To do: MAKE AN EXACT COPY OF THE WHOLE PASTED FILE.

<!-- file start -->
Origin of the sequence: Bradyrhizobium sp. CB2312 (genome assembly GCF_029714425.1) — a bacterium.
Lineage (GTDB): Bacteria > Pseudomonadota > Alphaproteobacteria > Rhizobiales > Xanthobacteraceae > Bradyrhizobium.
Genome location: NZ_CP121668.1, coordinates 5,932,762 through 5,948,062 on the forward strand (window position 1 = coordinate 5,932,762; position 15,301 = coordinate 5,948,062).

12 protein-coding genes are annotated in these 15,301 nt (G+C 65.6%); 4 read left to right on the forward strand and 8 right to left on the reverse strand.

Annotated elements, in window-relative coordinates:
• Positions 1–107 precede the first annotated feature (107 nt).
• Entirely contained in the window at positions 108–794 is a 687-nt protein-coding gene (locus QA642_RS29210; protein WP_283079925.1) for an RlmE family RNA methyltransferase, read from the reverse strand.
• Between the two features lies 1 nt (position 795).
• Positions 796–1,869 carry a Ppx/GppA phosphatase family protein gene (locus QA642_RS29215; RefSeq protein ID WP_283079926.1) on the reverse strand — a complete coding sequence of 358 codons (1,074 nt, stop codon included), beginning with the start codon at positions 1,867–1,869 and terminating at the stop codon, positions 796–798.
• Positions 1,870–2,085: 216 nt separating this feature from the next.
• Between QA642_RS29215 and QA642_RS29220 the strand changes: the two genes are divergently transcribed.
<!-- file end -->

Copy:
Origin of the sequence: Bradyrhizobium sp. CB2312 (genome assembly GCF_029714425.1) — a bacterium.
Lineage (GTDB): Bacteria > Pseudomonadota > Alphaproteobacteria > Rhizobiales > Xanthobacteraceae > Bradyrhizobium.
Genome location: NZ_CP121668.1, coordinates 5,932,762 through 5,948,062 on the forward strand (window position 1 = coordinate 5,932,762; position 15,301 = coordinate 5,948,062).

12 protein-coding genes are annotated in these 15,301 nt (G+C 65.6%); 4 read left to right on the forward strand and 8 right to left on the reverse strand.

Annotated elements, in window-relative coordinates:
• Positions 1–107 precede the first annotated feature (107 nt).
• Entirely contained in the window at positions 108–794 is a 687-nt protein-coding gene (locus QA642_RS29210; protein WP_283079925.1) for an RlmE family RNA methyltransferase, read from the reverse strand.
• Between the two features lies 1 nt (position 795).
• Positions 796–1,869 carry a Ppx/GppA phosphatase family protein gene (locus QA642_RS29215; RefSeq protein ID WP_283079926.1) on the reverse strand — a complete coding sequence of 358 codons (1,074 nt, stop codon included), beginning with the start codon at positions 1,867–1,869 and terminating at the stop codon, positions 796–798.
• Positions 1,870–2,085: 216 nt separating this feature from the next.
• Between QA642_RS29215 and QA642_RS29220 the strand changes: the two genes are divergently transcribed.